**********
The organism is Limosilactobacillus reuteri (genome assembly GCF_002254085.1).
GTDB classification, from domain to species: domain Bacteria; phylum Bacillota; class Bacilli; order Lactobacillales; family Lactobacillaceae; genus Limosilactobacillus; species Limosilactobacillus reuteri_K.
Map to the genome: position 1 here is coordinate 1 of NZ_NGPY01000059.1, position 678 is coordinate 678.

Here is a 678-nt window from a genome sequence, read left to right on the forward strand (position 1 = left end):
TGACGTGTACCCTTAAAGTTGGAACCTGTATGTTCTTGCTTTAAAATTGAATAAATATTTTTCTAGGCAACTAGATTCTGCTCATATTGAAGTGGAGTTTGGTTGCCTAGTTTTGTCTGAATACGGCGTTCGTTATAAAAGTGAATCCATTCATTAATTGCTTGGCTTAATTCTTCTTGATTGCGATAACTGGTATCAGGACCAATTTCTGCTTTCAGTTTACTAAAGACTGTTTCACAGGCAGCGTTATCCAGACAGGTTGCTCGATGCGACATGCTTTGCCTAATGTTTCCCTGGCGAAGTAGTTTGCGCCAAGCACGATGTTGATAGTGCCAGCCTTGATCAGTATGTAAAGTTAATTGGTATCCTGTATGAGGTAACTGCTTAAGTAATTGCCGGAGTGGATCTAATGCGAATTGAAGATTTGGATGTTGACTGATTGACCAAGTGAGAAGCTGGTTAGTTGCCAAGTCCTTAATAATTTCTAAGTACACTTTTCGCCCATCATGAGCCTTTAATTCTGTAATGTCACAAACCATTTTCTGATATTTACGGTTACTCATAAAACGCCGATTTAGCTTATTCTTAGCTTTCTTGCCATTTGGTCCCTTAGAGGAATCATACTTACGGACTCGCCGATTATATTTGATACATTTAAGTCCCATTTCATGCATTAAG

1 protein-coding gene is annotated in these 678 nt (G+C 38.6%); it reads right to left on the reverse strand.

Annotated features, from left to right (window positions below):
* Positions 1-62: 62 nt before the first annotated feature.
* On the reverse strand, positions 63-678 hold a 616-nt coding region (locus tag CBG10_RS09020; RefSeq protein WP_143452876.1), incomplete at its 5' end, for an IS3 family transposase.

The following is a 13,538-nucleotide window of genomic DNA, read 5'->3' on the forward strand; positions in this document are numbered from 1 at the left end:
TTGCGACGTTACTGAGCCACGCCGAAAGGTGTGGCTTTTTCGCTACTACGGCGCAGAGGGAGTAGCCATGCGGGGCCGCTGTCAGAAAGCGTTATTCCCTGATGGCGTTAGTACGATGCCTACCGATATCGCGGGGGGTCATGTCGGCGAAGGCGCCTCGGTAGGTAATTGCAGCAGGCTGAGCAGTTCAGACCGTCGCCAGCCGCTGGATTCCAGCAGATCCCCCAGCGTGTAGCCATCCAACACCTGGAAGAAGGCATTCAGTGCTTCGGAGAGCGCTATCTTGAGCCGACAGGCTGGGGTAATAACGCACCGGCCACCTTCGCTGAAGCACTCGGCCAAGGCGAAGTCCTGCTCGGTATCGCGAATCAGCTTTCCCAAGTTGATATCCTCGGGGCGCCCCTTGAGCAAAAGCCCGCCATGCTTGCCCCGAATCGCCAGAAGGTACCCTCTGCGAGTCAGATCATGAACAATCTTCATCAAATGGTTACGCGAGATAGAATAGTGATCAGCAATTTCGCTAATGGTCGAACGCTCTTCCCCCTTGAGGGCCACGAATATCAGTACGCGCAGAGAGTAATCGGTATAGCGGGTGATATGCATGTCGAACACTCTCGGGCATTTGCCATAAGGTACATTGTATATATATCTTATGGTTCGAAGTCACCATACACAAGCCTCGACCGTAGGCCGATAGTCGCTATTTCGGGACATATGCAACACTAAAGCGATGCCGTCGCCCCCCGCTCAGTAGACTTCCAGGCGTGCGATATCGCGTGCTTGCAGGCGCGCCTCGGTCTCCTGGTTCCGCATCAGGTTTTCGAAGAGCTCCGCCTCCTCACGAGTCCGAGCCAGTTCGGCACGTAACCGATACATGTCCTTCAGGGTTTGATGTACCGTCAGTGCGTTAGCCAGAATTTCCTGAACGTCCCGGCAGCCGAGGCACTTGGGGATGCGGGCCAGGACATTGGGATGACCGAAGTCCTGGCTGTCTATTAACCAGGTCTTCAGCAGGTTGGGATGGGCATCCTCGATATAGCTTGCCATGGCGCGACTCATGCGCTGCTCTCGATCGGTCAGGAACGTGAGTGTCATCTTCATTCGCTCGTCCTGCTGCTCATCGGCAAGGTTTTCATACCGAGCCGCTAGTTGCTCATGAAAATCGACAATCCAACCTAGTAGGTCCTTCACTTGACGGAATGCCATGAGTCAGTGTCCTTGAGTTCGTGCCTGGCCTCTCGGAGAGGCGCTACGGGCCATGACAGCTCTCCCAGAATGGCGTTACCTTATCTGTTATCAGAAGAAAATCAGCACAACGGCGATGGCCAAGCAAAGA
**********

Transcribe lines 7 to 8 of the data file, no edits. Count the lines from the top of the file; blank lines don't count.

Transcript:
Annotated features, from left to right (window positions below):
* Positions 1-62: 62 nt before the first annotated feature.